Pseudo-random GNU/Linux FAQ Edition #1: Testing a Microphone in Fedora 22 (and Linux-based operating systems in general)

So, this seems like one of those questions a lot of people encounter at some point or another; I know I encountered it (again) recently and, having used GNOME to troubleshoot my issue prior to using KDE, I asked almighty Google and found a particularly good site:

http://linuxconfig.org/how-to-test-microphone-with-audio-linux-sound-architecture-alsa

I love discovering new /proc virtual file system resources; successfully making routine use of that resource is a clear indicator (in most cases) of familiarity with the kernel at a deep level.  These aplay and arecord commands have their origin in:

$ rpm -qf /bin/aplay
alsa-utils-1.0.29-1.fc22.x86_64
$ rpm -qi alsa-utils-1.0.29-1.fc22.x86_64 
Name        : alsa-utils 
Version     : 1.0.29 
Release     : 1.fc22 
Architecture: x86_64 
Install Date: Thu 21 May 2015 02:56:50 PM EDT 
Group       : Applications/Multimedia 
Size        : 1970302 
License     : GPLv2+ 
Signature   : RSA/SHA256, Fri 27 Feb 2015 01:05:49 PM EST, Key ID 11adc0948e1431d5 
Source RPM  : alsa-utils-1.0.29-1.fc22.src.rpm 
Build Date  : Fri 27 Feb 2015 06:24:26 AM EST 
Build Host  : buildvm-16.phx2.fedoraproject.org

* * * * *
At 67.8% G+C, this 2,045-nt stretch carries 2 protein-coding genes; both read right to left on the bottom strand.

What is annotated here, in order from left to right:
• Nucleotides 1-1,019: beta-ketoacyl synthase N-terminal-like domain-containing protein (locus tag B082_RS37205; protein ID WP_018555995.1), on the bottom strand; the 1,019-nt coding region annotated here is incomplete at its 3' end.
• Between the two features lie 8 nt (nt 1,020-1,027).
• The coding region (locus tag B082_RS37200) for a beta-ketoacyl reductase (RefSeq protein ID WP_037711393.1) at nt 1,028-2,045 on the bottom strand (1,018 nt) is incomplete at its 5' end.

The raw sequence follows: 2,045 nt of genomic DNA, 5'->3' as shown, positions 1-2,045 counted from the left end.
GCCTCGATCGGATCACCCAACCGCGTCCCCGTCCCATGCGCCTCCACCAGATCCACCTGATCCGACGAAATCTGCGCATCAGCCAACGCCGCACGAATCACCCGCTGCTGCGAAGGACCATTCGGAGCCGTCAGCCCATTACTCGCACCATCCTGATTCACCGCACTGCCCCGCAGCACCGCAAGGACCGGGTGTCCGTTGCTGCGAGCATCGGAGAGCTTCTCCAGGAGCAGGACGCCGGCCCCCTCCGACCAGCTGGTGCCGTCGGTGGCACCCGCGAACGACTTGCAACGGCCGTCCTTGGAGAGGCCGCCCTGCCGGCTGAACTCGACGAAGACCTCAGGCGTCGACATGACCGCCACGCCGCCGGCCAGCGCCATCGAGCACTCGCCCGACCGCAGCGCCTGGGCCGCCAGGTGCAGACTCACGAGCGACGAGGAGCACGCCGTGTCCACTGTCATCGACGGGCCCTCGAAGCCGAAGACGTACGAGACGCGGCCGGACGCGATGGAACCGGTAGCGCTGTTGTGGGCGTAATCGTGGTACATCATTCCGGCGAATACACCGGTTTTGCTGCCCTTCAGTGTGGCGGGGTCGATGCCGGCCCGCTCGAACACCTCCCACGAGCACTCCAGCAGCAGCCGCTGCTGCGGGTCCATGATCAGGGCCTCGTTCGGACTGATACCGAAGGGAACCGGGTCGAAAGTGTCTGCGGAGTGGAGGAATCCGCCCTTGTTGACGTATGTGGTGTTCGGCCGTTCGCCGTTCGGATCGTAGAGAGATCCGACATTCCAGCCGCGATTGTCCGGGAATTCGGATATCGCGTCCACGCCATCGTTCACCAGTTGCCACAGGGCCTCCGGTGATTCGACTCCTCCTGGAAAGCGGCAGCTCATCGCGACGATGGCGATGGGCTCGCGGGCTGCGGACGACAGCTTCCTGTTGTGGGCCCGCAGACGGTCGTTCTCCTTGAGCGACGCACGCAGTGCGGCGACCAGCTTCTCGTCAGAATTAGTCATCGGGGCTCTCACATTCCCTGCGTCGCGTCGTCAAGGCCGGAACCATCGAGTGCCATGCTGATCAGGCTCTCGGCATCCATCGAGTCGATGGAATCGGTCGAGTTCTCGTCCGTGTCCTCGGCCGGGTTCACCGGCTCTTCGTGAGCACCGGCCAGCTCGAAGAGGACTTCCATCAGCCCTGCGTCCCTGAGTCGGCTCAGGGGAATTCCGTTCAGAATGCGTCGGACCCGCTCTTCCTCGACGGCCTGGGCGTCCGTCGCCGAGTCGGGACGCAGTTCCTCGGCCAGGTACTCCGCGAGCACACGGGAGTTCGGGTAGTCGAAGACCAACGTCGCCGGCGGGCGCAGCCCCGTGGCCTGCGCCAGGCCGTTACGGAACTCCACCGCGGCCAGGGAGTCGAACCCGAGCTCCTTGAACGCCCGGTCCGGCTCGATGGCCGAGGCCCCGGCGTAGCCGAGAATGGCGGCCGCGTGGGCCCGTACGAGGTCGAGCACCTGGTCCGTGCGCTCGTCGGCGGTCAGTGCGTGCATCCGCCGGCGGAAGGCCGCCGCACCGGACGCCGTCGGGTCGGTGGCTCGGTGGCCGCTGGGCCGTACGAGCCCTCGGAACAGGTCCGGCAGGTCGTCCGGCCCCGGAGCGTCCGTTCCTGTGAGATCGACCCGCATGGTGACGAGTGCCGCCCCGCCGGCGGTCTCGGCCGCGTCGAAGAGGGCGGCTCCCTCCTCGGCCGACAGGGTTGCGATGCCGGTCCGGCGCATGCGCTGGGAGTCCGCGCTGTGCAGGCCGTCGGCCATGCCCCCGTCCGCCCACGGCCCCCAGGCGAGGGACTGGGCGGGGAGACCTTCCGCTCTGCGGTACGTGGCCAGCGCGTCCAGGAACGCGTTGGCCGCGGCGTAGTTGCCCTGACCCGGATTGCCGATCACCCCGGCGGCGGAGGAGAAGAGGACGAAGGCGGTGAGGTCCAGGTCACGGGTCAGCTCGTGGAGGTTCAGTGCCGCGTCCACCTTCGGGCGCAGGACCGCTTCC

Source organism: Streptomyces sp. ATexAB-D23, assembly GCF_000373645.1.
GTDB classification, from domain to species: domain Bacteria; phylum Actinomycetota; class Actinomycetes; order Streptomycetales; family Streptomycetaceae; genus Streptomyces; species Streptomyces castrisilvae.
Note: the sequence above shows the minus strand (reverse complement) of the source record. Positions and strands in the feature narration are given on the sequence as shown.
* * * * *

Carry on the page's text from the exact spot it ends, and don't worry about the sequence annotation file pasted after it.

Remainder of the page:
Relocations : (not relocatable)                                                                                      
Packager    : Fedora Project                                                                                         
Vendor      : Fedora Project                                                                                         
URL         : http://www.alsa-project.org/                                                                           
Summary     : Advanced Linux Sound Architecture (ALSA) utilities                                                     
Description :                                                                                                        
This package contains command line utilities for the Advanced Linux Sound                                            
Architecture (ALSA).

That’s kinda cool, eh?  I imagine these tools are common to every GNU/Linux operating system distribution which supports ALSA, and that’s…all of them (I can’t find any which don’t, anyway; Debian, Fedora, and OpenSUSE do, so most package management platforms do..)!

Those commands are killer.  I was able to locate my microphone, test it with a brief 10 second recording, and start up Steam confident that it would work; and it did!

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